In terms of established visual genres the still life is a painting. Representations of objects can be found as early as at ancient burial sites, where perishables were engraved upon the tomb walls. The nature died for life but was conserved for death.
‘Still-lifeness’ is programmatic for Daria Krotova’s work. Her most famous early works are stoneware fake insects and vegetables. Beautifully wrapped in paper or fixed on the walls they attract your attention with their liveliness, but in fact are just artificial dead objects.
Daria Krotova explored the idea of ‘still-lifeness’ further, and her later works projected the bitter truth of death-likeness of art and even pernicious quality of mimesis and every attempt of portraying things, rather than just deceitful life-likeness. This concept was realized in equally naturalistic replicas of decay and decomposition, for example, of rotten apples, meat carcasses, and a skeleton of a pre-historic animal at an excavation site.
The most important method of the artist in the art of ‘still-lifeness’ is contextualization. Her still-lifes are installations with the objects juxtaposed against each other in an artificial space, which is aimed to provoke stimulating situations of perception failure and cognitive dissonance. This technique is identical to trompe-l'œil, used in painting to create optical illusion. Daria Krotova either extracts the object from its depiction or exposes the depiction for the audience physically, so that the viewer experiences the affect of ‘still-lifeness’ in an immediate haptic contact.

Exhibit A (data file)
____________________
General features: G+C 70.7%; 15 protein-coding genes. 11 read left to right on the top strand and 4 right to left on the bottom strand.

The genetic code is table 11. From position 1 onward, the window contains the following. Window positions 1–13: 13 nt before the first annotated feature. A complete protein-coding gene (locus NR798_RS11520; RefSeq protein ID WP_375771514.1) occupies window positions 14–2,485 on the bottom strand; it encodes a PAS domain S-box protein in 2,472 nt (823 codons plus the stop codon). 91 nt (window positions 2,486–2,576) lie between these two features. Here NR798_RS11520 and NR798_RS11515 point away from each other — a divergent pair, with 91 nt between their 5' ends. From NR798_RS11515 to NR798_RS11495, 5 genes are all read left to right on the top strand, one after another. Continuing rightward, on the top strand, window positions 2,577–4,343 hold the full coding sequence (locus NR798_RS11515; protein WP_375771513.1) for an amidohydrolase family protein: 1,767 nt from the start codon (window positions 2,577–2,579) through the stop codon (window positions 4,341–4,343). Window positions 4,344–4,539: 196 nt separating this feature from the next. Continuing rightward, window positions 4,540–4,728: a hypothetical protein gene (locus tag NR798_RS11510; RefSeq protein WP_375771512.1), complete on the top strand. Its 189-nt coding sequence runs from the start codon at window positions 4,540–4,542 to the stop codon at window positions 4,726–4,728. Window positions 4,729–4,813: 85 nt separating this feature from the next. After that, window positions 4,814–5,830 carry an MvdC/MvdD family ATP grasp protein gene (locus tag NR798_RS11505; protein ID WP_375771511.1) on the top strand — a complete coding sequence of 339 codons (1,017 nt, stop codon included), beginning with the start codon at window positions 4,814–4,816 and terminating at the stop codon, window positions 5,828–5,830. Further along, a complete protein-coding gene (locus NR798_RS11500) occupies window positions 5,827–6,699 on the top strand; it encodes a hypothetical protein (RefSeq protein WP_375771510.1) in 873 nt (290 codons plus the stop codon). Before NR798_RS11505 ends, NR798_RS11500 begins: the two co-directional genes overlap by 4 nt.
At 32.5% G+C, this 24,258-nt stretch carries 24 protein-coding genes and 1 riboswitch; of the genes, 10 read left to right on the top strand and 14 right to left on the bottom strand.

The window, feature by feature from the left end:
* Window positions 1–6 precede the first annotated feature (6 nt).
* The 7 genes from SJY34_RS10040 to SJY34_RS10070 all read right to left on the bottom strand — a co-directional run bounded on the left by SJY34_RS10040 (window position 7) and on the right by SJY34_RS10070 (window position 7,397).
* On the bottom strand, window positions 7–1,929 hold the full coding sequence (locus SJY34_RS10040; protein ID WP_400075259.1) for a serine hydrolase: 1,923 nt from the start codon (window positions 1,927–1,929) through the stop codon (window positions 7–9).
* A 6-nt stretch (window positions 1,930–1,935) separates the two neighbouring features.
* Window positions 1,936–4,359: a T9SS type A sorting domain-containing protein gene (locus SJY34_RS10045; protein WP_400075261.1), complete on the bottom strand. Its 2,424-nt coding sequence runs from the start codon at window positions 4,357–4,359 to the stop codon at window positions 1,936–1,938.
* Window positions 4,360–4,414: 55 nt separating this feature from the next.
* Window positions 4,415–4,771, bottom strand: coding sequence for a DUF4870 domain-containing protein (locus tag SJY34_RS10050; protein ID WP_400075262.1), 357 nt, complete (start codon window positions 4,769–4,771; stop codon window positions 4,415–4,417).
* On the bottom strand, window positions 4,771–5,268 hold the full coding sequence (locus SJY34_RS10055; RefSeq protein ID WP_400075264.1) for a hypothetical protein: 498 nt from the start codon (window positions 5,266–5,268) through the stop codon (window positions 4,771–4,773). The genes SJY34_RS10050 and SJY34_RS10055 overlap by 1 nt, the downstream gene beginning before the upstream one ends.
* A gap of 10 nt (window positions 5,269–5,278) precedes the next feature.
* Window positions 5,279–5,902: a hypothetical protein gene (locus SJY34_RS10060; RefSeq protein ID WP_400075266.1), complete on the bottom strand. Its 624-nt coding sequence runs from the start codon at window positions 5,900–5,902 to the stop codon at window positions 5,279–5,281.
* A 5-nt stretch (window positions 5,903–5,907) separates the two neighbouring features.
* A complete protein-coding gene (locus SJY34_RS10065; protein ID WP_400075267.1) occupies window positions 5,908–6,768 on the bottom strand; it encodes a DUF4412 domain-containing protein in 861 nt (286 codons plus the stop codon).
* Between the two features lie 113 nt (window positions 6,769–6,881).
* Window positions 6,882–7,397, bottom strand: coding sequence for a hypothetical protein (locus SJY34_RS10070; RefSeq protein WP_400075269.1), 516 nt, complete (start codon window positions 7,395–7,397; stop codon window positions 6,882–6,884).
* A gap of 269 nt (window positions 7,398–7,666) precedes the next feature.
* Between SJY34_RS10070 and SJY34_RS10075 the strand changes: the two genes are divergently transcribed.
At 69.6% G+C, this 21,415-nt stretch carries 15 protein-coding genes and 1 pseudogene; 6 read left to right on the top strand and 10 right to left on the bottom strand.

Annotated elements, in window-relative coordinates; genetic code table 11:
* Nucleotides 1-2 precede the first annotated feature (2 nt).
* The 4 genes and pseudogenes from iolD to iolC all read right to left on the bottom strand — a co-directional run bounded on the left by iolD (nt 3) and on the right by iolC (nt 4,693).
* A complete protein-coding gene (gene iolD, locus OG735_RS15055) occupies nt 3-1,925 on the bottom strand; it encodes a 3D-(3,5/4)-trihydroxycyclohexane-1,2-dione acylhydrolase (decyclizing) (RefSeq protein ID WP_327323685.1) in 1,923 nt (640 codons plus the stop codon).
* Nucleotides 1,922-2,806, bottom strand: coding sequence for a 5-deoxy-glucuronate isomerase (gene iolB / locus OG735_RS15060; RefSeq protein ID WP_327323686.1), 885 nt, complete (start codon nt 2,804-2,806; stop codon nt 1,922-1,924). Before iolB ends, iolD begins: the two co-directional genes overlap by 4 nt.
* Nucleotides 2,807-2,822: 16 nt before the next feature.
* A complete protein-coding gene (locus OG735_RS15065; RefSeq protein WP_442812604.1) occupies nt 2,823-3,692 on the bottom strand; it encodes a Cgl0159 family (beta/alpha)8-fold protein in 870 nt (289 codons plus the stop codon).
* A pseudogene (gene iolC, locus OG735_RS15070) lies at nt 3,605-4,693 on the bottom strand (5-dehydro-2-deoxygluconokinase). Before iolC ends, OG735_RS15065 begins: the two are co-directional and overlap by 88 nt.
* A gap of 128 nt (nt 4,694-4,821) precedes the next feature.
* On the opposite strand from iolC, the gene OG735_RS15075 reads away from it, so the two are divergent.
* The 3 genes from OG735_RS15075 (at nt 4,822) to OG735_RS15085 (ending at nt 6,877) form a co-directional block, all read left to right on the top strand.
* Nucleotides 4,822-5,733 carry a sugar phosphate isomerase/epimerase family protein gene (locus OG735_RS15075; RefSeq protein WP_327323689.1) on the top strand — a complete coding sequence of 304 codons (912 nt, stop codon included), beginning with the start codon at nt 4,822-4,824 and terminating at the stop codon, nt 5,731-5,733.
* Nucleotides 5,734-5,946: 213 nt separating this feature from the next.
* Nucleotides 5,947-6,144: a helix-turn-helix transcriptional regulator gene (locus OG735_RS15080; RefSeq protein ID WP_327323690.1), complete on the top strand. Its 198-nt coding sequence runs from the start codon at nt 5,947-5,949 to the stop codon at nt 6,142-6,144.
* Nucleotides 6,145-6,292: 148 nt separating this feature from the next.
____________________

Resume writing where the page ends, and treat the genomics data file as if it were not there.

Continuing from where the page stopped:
The artist’s development of ‘still-lifeness’ thus corrupts, mystifies, and problematises the natural perceptive continuum of space and time.
Daria Krotova finds a new turn for the idea of ‘still-lifeness’ in the Pechersky Gallery installation. She artistically contextualizes segmented paper tubes and hoses of different length and thickness. They are exhibited along with сurved wooden chairs, worn ready-mades with traces of violence. These abstract forms are projected in diverse settings, and their interpretation depends on the conceptual paradigm. They are modeled of multi-ply paper and painted to resemple organic objects, therefore they are also exciting as borderline artifacts across painting and sculpture.
Arranged in the same space with the chairs, these figures seem to represent life on hold, if not even rubbish. But the detachment of artifacts communicates additional valuable meanings. In accordance with Daria Krotova’s artistic quest of ‘still-lifeness’, it speaks for the disintegration of social relationships, which are substituted by tweaks reducing living organisms to objects. The viewer is invited to enter this carussel of decay and participate in spontaneous and staged set-ups.
The apparent idea of ‘Still Lifes’ to experience with the artist, who involves the viewer by extracting the ‘still-lifeness’ from the creative space, is already there in the present-day real life. The unfriendliness towards the nature makes it unlikely that someone would want to be buried with it.